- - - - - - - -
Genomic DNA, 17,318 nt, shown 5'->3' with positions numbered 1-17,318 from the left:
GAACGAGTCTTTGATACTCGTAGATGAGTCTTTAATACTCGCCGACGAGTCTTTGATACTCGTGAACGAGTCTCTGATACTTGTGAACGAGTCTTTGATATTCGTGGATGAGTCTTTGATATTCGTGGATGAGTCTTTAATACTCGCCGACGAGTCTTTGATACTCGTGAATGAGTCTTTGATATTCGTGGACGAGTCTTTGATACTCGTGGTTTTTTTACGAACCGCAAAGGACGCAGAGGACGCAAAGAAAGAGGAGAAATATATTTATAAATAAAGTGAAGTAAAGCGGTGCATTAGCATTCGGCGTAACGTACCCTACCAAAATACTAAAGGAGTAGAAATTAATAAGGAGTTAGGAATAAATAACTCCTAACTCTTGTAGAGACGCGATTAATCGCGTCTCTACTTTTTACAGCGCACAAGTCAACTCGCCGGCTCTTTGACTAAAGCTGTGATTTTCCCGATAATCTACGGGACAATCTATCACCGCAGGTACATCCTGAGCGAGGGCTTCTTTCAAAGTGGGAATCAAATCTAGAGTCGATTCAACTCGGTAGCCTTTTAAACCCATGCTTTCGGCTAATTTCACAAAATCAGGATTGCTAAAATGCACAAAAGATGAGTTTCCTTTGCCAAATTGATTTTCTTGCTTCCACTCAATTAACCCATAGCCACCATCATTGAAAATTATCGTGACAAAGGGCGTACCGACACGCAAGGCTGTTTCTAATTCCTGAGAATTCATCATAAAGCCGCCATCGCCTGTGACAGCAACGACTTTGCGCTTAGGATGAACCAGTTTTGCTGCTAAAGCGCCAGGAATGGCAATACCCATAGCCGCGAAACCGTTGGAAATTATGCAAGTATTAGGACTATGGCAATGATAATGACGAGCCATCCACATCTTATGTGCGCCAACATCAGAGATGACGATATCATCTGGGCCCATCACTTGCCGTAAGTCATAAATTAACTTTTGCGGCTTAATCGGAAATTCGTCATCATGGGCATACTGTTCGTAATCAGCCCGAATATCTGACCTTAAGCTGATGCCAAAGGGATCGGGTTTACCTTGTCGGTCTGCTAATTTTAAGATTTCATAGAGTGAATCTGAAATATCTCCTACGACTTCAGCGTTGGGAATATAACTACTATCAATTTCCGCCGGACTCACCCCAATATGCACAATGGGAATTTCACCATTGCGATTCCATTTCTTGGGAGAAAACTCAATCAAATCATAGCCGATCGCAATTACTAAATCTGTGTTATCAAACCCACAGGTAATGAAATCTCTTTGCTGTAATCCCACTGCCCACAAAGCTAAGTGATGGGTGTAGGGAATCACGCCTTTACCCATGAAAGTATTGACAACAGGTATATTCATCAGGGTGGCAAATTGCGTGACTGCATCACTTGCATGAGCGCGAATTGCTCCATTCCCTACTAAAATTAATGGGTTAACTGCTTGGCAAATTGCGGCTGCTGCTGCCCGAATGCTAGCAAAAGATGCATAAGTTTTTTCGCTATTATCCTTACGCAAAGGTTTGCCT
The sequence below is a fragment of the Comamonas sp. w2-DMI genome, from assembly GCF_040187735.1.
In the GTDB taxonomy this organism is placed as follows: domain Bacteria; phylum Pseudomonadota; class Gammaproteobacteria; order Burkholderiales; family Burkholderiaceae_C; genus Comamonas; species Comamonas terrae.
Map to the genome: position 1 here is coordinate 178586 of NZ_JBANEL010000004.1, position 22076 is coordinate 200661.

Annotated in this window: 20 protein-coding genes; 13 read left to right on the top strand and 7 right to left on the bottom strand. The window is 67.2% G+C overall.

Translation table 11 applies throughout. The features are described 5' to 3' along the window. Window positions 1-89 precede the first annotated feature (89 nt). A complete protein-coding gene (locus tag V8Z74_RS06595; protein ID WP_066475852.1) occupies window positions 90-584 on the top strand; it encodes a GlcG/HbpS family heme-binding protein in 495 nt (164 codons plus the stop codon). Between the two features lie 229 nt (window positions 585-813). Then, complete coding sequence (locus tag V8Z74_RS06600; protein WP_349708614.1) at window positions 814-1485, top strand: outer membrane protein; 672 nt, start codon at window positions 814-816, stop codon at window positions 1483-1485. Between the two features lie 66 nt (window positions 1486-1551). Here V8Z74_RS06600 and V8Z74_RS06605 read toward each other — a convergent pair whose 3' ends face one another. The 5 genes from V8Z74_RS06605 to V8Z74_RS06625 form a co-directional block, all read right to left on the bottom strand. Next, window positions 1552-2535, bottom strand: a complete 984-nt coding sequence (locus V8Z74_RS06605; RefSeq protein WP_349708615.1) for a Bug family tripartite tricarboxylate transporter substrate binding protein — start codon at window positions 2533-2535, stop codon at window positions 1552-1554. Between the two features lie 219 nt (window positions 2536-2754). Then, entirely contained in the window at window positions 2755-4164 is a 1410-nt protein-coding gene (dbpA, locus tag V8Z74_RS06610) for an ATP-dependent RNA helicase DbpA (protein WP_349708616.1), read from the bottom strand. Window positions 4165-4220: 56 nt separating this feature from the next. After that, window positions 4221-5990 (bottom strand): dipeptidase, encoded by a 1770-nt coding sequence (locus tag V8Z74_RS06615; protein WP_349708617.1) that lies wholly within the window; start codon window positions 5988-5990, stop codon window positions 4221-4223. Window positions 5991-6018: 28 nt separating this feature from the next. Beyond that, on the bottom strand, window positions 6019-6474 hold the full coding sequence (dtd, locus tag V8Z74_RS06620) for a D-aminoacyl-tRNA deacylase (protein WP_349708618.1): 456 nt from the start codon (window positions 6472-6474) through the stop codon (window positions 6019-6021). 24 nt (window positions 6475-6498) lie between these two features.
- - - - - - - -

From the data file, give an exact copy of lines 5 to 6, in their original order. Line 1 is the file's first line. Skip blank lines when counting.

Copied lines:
Map to the genome: position 1 here is coordinate 178586 of NZ_JBANEL010000004.1, position 22076 is coordinate 200661.

Annotated in this window: 20 protein-coding genes; 13 read left to right on the top strand and 7 right to left on the bottom strand. The window is 67.2% G+C overall.